# Struggling to evaluate this limit: $\;\lim_{x\to 0} {\sqrt{2+x^2}-\sqrt{2-x^2}\over x^2}$

How do I solve this limit? I'm stuck.

$$\lim_{x\to 0} {\sqrt{2+x^2}-\sqrt{2-x^2}\over x^2}$$

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Multiply top and bottom by $\sqrt{2+x^2}+\sqrt{2-x^2}$. – Hakim Aug 4 '14 at 11:21

As suggested in the comment from @Hakim, you can move forward by multiplying the numerator and the denominator by $$\sqrt{2+x^2} + \sqrt{2 - x^2}$$ to get a difference of squares in the numerator:

$$\lim_{x\to 0} {\sqrt{2+x^2}-\sqrt{2-x^2}\over x^2}\cdot \underbrace{\frac{\sqrt{2+x^2} + \sqrt{2-x^2}}{\sqrt{2+x^2} + \sqrt{2 - x^2}}}_{\large =\,1} = \lim_{x\to 0} \frac {2+x^2 -(2 - x^2)}{x^2(\sqrt{2+x^2} + \sqrt{2-x^2})}$$

$$= \lim_{x\to 0} \frac{2\require{cancel}\cancel{x^2}}{\cancel{x^2}(\sqrt{2+x^2} + \sqrt{2-x^2})} = \frac 2{2\sqrt 2}= \frac 1{\sqrt 2}$$

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This is the thorough and correct answer. +1 for taking the time to construct the expression and doing the computation step by step. – Alex Barac Aug 4 '14 at 12:30
Thank you a lot – Bas Aug 4 '14 at 12:34
You're welcome a lot! ;-) – amWhy Aug 4 '14 at 12:38

We have

$$\lim_{x\to 0} {\sqrt{2+x^2}-\sqrt{2-x^2}\over x^2}\times\color{red}{\frac{\sqrt{2+x^2}+\sqrt{2-x^2}}{\sqrt{2+x^2}+\sqrt{2-x^2}}}=\lim_{x\to 0}\frac{2x^2}{2\sqrt 2 x^2}=\frac1{\sqrt2}$$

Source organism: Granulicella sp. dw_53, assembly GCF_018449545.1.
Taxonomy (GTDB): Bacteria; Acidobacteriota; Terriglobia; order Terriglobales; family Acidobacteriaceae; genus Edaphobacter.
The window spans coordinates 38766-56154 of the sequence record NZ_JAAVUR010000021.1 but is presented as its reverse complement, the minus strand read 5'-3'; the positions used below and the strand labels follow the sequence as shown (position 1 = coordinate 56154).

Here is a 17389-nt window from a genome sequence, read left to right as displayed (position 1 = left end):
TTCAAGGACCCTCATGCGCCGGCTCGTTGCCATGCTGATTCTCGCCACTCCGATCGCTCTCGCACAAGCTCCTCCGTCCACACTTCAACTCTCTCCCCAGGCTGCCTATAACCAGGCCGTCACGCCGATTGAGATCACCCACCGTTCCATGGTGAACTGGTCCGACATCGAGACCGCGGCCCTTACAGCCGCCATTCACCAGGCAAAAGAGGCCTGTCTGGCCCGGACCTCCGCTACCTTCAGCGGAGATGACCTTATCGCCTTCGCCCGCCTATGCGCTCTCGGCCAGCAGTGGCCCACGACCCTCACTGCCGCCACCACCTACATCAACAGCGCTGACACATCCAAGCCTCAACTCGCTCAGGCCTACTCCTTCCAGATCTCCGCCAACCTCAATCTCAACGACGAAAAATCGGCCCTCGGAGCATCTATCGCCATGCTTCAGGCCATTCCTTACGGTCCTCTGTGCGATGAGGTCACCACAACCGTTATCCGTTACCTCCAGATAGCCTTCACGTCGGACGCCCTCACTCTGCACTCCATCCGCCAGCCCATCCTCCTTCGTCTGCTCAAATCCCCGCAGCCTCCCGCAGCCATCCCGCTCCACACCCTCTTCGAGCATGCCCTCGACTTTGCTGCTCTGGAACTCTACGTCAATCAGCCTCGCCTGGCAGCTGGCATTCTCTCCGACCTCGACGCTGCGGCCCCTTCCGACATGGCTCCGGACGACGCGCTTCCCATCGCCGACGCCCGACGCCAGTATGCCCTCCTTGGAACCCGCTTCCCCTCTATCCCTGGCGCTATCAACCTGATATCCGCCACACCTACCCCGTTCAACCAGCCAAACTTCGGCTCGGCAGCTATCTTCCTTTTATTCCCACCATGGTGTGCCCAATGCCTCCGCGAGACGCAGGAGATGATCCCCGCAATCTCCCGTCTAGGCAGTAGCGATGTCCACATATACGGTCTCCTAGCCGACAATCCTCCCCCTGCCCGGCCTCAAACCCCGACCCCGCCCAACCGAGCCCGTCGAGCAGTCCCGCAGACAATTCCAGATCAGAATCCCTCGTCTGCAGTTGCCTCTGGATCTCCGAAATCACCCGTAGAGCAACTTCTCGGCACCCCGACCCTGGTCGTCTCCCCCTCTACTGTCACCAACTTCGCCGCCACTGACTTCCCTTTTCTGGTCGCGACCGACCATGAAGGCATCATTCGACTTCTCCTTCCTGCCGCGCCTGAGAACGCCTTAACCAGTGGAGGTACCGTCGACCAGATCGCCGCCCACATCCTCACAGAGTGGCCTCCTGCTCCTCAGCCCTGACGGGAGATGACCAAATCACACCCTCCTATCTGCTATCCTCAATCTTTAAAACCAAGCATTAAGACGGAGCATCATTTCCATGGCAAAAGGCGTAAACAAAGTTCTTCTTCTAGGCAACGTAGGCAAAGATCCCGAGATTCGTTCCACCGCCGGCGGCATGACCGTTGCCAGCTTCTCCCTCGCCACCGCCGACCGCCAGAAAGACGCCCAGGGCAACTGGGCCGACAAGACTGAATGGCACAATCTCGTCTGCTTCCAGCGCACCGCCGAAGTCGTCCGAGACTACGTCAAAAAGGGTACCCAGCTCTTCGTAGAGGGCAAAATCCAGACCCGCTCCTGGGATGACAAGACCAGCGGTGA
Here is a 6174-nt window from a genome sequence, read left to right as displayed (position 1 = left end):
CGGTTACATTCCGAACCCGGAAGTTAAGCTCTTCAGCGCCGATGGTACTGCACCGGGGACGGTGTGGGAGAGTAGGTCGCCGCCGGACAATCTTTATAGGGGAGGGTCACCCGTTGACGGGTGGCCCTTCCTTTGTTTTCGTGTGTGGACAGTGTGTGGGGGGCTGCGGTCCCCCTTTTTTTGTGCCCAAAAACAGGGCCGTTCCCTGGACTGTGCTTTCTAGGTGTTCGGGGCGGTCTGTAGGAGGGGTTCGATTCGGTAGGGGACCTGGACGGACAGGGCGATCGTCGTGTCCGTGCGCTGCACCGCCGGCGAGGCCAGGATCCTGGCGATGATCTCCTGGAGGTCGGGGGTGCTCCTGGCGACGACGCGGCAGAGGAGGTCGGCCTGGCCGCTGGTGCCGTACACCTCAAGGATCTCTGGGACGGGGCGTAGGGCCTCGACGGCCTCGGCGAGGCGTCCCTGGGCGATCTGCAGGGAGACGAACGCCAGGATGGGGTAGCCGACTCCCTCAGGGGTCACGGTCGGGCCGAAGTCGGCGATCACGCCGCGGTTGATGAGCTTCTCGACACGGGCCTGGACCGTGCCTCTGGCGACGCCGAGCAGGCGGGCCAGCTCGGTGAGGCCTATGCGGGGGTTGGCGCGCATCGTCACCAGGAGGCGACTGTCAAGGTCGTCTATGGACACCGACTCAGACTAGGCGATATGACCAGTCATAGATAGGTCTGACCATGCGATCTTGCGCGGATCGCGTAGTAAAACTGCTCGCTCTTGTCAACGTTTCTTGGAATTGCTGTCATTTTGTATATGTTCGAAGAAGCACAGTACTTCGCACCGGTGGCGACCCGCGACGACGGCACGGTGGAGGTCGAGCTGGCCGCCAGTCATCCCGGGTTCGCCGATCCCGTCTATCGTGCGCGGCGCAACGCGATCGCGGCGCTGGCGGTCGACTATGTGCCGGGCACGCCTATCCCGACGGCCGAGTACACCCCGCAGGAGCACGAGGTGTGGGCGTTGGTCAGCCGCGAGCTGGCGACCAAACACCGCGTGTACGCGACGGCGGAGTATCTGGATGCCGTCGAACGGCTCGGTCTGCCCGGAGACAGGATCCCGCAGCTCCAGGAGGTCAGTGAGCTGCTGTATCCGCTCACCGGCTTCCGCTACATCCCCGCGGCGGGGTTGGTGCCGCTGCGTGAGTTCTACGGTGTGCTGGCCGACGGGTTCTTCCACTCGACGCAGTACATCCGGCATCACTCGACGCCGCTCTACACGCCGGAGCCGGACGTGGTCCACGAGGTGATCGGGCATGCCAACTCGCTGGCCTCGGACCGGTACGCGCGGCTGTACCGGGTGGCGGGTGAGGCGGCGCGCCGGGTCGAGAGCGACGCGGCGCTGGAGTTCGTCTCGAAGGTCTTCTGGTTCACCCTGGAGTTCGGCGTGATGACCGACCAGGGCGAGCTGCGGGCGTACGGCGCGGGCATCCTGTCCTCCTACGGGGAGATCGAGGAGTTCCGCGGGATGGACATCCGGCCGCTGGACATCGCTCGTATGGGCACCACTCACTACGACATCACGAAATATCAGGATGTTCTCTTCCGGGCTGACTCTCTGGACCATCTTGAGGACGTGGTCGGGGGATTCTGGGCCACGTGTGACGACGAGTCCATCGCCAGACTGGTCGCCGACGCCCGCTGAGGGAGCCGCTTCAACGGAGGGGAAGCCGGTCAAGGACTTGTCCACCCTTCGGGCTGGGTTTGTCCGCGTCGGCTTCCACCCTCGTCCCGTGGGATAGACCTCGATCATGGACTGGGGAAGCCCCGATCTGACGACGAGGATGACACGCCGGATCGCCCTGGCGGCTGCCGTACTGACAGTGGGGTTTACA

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-1 for doing other people's homework meta.math.stackexchange.com/questions/16412/… – miracle173 Aug 4 '14 at 11:38
How did you get the expression after the fist equal sign? $\sqrt{2+x^2} + \sqrt{2-x^2}$ is definetly not equal to $2\sqrt{2}$. Also, if you replace the $x$ inside an expression you would need to do it in the whole expression, not only in one part of it. – Alex Barac Aug 4 '14 at 12:06
You said "$\sqrt{2+x^2}+\sqrt{2-x^2}$ is definitely not equal to $2\sqrt2$" and I say that it's definitely equal to $2\sqrt2$ on the limit :-)@AlexBarac – user63181 Aug 4 '14 at 12:15
On the limit, true; But you have a limit of a bigger expression, so if you replace the $x$, you must replace it in the whole expression, not in just that small part of it. You never compute the limit in just one part of the expression, then use the result to continue your computation. – Alex Barac Aug 4 '14 at 12:24
Are teachers only assigning 1 homework question nowadays? When I was younger they'd assign 50 questions, and getting a complete answer on 1 of them wasn't anything close to doing someone else's homework. – DanielV Aug 4 '14 at 12:53

This is an indeterminate limit: 0/0. Therefore the most general way to solve this is to use L'Hôpital's rule:

1. Take the ratio of the independent derivatives of the numerator and of the denominator, and evaluate the results in the same limit as before. That is, evaluate $$\lim_{x \rightarrow c} \frac{f(x)}{g(x)}$$ by computing $$\lim_{x \rightarrow c} \frac{f'(x)}{g'(x)}.$$

2. If the answer remains 0/0, repeat by taking the derivatives of numerator . If the answer is a finite number, that number should be the limit of the original problem.

So applying L'Hôpital's rule, we do indeed get $\frac{1}{\sqrt{2}}$ as the final answer, but for an entirely different line of reasoning than the suggestion to "rationalize the numerator."

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L'Hopitals can get messy especially when there are radicals. – Ali Caglayan Aug 4 '14 at 13:06